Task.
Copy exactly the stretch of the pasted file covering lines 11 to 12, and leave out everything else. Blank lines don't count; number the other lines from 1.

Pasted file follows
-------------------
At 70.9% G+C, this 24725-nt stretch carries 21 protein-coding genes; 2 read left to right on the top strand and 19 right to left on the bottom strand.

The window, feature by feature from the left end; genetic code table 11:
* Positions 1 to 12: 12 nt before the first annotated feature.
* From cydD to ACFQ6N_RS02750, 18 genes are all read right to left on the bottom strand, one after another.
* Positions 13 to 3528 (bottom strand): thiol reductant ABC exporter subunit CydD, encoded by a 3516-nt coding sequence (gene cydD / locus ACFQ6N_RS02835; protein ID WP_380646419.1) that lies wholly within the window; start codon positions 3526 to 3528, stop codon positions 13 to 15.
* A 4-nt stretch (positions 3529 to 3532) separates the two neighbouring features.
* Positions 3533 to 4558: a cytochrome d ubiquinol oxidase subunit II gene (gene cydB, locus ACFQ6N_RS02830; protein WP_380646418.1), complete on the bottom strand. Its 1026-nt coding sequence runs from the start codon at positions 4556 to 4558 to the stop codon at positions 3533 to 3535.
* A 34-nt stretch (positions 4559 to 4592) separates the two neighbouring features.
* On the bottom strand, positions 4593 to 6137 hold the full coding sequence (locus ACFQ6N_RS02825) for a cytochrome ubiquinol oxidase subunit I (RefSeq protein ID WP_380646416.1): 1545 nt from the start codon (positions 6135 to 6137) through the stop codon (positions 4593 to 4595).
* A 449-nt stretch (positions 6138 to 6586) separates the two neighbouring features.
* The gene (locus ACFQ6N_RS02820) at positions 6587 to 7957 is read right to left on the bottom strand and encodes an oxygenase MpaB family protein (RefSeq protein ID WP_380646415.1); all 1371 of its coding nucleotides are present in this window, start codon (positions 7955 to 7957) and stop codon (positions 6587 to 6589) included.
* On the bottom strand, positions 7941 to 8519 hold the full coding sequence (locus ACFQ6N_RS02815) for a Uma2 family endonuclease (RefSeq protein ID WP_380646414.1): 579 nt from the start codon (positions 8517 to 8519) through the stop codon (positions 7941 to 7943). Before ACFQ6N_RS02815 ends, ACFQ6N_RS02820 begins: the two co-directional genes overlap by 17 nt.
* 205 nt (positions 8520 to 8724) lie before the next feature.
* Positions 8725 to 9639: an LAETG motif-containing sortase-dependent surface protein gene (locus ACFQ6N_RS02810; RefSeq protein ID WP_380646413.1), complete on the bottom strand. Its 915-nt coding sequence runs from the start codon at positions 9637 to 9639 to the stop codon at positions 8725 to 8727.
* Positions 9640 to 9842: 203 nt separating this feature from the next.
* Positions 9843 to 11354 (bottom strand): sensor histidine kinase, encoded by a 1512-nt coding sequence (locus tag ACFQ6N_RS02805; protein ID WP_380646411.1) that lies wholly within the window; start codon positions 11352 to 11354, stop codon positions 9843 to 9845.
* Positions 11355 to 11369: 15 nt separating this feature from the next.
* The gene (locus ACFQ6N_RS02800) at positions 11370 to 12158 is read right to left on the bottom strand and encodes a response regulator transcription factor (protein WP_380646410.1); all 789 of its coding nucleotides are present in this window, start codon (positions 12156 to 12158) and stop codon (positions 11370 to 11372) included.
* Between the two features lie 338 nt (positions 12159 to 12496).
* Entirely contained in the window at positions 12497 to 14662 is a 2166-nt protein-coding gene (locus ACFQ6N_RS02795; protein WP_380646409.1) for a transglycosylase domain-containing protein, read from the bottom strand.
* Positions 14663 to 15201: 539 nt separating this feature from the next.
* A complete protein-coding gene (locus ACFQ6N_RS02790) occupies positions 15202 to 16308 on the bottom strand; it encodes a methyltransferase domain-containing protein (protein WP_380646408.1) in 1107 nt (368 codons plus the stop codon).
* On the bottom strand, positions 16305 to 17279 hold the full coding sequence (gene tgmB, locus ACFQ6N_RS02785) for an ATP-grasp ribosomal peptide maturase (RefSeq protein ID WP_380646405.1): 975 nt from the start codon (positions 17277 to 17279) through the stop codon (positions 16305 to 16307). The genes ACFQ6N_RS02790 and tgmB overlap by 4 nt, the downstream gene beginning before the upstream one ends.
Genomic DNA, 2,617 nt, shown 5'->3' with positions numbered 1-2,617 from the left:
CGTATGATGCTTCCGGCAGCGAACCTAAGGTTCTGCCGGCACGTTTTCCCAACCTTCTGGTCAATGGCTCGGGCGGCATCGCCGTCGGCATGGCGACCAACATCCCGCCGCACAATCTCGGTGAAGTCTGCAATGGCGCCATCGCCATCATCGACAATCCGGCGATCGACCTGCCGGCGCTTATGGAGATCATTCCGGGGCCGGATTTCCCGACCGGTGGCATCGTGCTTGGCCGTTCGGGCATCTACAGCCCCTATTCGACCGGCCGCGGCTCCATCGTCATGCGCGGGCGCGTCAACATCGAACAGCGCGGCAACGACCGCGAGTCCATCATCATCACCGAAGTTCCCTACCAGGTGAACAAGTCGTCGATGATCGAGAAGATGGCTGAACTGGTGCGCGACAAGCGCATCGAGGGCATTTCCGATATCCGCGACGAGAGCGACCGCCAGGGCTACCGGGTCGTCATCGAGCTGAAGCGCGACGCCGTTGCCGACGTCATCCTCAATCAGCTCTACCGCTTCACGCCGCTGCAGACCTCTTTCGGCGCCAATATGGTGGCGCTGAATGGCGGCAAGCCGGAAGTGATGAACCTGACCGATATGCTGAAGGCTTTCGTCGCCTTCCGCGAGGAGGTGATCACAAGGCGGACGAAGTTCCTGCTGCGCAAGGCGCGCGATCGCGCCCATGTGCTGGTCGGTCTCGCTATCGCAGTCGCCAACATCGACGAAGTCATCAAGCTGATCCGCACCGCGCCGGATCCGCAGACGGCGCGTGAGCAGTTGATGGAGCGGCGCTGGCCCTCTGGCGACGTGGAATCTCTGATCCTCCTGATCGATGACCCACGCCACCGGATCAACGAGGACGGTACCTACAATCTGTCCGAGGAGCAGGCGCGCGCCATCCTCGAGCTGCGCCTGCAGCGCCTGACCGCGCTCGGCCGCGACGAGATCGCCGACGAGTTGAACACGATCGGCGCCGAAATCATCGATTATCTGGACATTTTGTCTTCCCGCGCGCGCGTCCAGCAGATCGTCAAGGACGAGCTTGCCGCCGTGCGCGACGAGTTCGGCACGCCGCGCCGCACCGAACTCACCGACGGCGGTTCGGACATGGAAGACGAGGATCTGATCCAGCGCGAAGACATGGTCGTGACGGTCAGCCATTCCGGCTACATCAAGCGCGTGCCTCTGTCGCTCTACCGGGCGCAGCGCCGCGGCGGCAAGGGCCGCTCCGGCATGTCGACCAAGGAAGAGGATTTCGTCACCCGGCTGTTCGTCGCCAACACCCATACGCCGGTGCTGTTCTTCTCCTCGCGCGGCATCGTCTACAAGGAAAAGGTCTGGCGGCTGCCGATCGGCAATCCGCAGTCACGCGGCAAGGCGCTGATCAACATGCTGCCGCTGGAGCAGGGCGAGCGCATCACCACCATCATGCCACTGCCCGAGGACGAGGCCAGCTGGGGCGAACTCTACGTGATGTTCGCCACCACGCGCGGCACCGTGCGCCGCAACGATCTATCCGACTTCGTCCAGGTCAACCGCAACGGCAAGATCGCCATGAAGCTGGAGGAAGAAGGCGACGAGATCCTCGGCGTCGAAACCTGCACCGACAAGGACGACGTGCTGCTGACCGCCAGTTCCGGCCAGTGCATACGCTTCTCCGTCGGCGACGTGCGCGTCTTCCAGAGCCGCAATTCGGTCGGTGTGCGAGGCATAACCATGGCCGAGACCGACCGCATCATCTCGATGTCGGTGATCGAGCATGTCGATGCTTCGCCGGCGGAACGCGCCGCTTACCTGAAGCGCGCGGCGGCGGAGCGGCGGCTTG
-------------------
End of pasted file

* The gene (locus ACFQ6N_RS02820) at positions 6587 to 7957 is read right to left on the bottom strand and encodes an oxygenase MpaB family protein (RefSeq protein ID WP_380646415.1); all 1371 of its coding nucleotides are present in this window, start codon (positions 7955 to 7957) and stop codon (positions 6587 to 6589) included.
* On the bottom strand, positions 7941 to 8519 hold the full coding sequence (locus ACFQ6N_RS02815) for a Uma2 family endonuclease (RefSeq protein ID WP_380646414.1): 579 nt from the start codon (positions 8517 to 8519) through the stop codon (positions 7941 to 7943). Before ACFQ6N_RS02815 ends, ACFQ6N_RS02820 begins: the two co-directional genes overlap by 17 nt.